The Aftermath of Everest’s Deadly Avalanche Leaves Climbers Uncertain of Future Expeditions

“The first thing you hear is the roar. It’s a terrifying sound, instantly recognizable. Your head jerks up, and you see the thundering cloud of ice blasting toward you. There’s no time to do anything but race to the nearest house-size block of ice and dive for cover behind it. This is certainly what happened at 6:45 a.m. yesterday to the 20 to 25 Nepali mountaineers caught in that deadly avalanche,” stated a survivor of avalanche on the Mount Everest.

At least 16 mountaineers died in what ranks as the worst single accident on the world’s highest peak. Thirteen bodies have been recovered, and three are permanently entombed in ice. No Western climbers died. Almost all of those who perished were Sherpas. As a helicopter flew four of the injured to a hospital in Kathmandu on Friday, the thumping of its blades echoed off the slopes above base camp, according to,

“Most of us who have climbed Everest have had this experience, in exactly the same place in the Khumbu Icefall. Usually, if you’re lucky, the chunks of ice are no bigger than pebbles and the wave of ice and snow blows over your trembling body. But not this time. Yesterday a hanging glacier above the Khumbu released apartment-size blocks of ice. The climbers didn’t have a chance,” stated one of the mountain climbers.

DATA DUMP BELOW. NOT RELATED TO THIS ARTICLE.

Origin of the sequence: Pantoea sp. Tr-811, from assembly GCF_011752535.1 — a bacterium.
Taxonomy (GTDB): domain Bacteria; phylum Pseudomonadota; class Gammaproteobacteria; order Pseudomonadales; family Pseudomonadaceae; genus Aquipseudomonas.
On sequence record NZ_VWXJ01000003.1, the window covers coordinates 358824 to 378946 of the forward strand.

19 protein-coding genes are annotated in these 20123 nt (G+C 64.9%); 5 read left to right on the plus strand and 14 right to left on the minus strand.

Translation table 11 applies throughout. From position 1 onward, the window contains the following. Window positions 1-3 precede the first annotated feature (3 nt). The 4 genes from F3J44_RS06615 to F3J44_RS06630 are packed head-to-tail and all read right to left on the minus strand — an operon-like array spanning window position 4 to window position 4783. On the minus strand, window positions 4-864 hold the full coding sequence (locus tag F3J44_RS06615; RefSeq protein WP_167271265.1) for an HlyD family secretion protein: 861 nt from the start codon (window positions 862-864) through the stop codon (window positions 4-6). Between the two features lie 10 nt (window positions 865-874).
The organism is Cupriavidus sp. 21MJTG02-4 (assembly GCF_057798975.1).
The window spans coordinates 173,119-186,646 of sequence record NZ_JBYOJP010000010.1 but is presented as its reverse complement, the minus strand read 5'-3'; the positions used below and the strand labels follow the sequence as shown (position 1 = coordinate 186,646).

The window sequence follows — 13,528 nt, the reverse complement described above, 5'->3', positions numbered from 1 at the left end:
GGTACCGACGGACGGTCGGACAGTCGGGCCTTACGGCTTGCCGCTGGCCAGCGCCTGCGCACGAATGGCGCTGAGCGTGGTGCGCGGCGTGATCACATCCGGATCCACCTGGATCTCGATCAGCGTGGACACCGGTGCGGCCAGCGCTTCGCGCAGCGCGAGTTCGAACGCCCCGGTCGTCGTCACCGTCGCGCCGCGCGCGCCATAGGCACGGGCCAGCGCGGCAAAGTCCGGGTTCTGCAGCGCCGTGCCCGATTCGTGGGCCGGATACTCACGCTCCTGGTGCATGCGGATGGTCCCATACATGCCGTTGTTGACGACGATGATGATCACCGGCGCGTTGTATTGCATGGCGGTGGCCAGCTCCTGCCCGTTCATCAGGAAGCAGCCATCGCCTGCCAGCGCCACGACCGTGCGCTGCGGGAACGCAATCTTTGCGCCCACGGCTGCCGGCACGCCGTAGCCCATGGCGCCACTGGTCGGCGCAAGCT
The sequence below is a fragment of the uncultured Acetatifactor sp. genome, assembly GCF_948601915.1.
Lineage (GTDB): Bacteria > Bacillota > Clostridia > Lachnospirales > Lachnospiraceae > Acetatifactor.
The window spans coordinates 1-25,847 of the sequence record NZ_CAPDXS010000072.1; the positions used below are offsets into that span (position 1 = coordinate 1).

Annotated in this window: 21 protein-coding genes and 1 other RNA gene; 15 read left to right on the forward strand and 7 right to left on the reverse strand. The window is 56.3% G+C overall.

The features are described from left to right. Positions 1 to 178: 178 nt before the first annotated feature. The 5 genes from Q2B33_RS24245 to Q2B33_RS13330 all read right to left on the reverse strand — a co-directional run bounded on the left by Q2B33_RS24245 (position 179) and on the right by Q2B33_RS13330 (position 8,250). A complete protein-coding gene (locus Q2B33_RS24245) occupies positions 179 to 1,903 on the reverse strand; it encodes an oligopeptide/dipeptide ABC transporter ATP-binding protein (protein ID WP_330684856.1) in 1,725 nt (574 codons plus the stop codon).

“It has been devastating up here,” said Todd Burleson, owner of Alpine Ascents International, one of the more successful guiding operations on Everest. “It’s just a very sad, sad affair,” he said by phone from Pheriche, a small village just below Base Camp in the Khumbu Valley. “Everyone is of course at a loss for what to do, how to handle it.”

At present unclear whether climbing will go ahead on the mountain this season. It’s still early in the season, and some teams will most likely want to continue their ascent. But for now, the hundreds of people at Base Camp are still in shock, reported the